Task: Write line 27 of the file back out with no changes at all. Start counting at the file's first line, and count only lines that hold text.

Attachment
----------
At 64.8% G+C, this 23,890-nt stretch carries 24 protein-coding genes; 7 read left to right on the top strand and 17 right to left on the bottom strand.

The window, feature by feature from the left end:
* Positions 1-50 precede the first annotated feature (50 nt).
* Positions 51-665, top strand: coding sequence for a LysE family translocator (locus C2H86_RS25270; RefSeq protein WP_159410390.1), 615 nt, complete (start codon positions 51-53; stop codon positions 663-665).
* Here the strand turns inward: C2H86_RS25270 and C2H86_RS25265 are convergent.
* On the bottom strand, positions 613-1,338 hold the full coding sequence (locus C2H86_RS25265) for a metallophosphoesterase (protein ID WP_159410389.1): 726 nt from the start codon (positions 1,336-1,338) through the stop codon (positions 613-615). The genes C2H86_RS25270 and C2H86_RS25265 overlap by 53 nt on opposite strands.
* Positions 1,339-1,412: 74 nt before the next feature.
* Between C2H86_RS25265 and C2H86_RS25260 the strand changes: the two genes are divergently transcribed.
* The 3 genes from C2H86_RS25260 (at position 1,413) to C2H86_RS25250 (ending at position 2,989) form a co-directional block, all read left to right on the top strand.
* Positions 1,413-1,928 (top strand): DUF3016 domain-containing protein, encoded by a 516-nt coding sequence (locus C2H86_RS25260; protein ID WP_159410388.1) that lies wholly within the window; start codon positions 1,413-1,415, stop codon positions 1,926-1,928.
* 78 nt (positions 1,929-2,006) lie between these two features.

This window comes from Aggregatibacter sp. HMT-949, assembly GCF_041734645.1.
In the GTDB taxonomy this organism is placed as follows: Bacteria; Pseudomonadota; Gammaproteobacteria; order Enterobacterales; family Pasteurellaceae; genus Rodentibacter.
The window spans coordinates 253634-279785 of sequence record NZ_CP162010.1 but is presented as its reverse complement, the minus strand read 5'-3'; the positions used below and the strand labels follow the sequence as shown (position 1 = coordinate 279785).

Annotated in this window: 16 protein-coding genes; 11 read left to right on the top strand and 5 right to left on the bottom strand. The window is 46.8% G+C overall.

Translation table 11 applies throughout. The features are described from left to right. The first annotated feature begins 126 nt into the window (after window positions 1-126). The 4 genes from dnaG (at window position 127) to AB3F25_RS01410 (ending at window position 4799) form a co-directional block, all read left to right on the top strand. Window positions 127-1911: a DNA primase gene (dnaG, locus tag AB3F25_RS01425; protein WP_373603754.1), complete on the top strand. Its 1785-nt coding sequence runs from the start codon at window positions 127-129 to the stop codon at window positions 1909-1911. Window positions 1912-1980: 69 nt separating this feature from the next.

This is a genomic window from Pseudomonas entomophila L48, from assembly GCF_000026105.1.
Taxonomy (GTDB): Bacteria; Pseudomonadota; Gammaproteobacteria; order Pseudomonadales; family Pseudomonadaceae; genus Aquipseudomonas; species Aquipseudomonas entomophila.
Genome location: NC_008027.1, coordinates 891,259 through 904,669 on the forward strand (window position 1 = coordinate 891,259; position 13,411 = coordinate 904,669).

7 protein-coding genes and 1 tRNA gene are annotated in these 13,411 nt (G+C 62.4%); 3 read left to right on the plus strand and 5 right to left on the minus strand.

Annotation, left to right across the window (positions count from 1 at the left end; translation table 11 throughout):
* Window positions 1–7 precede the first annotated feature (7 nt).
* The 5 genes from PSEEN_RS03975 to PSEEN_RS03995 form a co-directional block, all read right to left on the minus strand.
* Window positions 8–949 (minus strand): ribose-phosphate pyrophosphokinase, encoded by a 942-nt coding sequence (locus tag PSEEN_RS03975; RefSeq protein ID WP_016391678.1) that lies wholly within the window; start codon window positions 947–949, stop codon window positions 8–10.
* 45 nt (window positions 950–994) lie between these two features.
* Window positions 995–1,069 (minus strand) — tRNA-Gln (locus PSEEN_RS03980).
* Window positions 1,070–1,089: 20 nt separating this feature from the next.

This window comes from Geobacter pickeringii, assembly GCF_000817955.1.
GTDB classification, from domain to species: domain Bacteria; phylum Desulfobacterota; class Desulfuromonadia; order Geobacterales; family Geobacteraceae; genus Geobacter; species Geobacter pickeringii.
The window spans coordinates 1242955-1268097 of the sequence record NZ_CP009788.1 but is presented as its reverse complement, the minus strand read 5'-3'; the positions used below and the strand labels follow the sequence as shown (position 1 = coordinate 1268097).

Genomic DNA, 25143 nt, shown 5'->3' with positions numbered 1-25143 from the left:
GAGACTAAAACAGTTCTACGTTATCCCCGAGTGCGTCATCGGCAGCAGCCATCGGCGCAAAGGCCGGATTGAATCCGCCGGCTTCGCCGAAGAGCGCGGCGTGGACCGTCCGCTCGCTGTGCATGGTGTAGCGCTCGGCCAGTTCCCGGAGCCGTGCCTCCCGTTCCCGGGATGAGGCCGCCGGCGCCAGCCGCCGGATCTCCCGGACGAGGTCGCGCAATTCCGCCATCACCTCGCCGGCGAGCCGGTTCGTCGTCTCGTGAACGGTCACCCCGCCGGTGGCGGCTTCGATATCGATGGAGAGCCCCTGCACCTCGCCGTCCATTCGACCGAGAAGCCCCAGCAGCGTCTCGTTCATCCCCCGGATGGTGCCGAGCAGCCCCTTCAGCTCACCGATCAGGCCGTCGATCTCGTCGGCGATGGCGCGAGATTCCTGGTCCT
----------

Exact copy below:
* Window positions 1,070–1,089: 20 nt separating this feature from the next.